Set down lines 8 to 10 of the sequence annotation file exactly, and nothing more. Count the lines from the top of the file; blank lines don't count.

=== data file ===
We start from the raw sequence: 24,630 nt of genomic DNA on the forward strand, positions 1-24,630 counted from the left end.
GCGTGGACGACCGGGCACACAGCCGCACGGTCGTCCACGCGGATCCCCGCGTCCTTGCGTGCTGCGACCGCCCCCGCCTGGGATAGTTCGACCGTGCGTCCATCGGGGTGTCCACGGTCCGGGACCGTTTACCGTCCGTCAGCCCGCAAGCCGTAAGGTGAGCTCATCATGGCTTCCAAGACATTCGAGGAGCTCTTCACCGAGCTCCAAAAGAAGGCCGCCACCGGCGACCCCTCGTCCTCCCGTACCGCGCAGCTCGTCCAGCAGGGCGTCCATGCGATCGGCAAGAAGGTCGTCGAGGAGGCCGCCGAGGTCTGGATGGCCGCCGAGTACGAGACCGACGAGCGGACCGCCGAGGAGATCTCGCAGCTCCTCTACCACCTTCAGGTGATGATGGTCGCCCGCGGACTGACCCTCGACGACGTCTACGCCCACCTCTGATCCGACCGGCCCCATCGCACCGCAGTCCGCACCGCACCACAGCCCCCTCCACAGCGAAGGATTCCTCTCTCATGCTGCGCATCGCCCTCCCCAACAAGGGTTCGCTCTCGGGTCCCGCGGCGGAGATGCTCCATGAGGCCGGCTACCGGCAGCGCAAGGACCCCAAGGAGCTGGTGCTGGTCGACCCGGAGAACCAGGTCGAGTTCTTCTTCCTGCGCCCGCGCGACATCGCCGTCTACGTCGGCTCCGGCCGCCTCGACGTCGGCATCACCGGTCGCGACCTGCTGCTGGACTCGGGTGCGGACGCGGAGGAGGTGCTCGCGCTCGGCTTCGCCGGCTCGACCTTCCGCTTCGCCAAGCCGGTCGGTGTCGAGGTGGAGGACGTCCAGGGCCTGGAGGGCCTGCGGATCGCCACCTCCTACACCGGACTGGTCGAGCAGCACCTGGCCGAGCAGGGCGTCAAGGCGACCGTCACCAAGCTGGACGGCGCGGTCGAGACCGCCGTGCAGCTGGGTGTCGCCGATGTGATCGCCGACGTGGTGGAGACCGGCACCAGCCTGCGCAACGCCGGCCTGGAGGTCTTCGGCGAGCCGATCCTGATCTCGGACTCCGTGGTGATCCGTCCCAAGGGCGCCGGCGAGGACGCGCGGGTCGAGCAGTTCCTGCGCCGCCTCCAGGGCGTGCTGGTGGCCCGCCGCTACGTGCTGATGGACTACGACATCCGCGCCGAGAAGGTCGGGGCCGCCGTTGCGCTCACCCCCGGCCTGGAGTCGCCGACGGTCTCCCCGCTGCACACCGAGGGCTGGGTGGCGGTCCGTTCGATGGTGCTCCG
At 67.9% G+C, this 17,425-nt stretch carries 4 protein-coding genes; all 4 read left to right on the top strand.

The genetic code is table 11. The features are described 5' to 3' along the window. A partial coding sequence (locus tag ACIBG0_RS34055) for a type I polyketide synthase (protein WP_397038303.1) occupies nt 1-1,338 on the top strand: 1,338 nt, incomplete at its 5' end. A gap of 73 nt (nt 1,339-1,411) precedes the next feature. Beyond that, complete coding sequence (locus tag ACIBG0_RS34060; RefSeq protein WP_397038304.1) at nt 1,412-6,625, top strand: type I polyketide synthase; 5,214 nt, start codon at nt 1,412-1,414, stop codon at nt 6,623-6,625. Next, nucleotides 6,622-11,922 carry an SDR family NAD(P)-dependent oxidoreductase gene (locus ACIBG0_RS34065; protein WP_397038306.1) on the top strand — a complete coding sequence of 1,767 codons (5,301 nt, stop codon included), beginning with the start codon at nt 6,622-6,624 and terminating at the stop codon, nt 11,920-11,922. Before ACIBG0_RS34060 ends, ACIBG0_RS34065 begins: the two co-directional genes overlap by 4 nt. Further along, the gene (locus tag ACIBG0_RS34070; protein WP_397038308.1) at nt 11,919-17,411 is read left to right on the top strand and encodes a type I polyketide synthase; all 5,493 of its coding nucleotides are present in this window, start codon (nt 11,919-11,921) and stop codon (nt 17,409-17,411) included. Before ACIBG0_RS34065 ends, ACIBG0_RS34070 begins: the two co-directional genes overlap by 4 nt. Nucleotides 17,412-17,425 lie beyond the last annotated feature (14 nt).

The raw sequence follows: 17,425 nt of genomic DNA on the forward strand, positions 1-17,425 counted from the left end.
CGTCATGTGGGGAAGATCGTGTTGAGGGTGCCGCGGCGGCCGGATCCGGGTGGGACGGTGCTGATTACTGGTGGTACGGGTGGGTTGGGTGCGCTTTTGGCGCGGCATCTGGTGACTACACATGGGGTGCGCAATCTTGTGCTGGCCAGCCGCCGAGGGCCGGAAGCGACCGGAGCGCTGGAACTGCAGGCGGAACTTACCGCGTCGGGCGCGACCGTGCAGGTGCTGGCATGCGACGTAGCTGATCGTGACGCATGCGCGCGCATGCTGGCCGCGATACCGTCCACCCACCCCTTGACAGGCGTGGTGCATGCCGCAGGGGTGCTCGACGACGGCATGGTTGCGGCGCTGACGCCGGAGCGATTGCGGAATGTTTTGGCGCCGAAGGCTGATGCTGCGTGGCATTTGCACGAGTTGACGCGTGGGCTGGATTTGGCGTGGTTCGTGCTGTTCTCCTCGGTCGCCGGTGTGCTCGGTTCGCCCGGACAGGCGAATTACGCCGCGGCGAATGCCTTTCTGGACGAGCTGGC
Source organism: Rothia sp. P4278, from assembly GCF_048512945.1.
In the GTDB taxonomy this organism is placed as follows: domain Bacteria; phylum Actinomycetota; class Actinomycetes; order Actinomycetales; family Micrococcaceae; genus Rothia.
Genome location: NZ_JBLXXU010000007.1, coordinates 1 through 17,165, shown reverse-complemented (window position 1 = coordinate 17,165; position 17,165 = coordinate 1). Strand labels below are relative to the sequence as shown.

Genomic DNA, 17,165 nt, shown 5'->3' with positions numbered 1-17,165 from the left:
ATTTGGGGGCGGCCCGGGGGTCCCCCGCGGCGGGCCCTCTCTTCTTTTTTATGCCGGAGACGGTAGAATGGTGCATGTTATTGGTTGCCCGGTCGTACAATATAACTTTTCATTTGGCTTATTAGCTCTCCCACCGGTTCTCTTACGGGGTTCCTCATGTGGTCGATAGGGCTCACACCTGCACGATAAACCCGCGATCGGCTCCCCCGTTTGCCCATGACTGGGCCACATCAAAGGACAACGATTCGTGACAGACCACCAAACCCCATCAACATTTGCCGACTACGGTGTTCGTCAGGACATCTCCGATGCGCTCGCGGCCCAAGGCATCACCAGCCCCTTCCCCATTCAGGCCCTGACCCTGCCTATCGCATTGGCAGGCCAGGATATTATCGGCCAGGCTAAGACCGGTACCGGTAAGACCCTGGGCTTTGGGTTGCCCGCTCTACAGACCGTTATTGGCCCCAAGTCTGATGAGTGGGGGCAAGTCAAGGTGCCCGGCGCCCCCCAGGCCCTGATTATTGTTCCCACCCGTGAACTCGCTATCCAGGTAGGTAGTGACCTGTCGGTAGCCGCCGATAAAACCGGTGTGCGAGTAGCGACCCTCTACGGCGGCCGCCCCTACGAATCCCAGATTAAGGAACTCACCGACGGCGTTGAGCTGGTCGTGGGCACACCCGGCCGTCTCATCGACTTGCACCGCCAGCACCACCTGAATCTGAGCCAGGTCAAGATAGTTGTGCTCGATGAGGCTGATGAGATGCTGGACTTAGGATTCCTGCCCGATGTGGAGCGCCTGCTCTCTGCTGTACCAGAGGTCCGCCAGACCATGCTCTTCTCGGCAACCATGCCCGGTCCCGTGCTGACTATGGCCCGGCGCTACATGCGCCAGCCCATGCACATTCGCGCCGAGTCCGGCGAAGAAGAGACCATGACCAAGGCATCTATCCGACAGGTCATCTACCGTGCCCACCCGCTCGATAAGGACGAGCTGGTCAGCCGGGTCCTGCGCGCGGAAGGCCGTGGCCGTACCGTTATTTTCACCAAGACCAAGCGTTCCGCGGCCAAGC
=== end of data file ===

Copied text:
In the GTDB taxonomy this organism is placed as follows: domain Bacteria; phylum Actinomycetota; class Actinomycetes; order Actinomycetales; family Micrococcaceae; genus Rothia.
Genome location: NZ_JBLXXU010000007.1, coordinates 1 through 17,165, shown reverse-complemented (window position 1 = coordinate 17,165; position 17,165 = coordinate 1). Strand labels below are relative to the sequence as shown.

Genomic DNA, 17,165 nt, shown 5'->3' with positions numbered 1-17,165 from the left: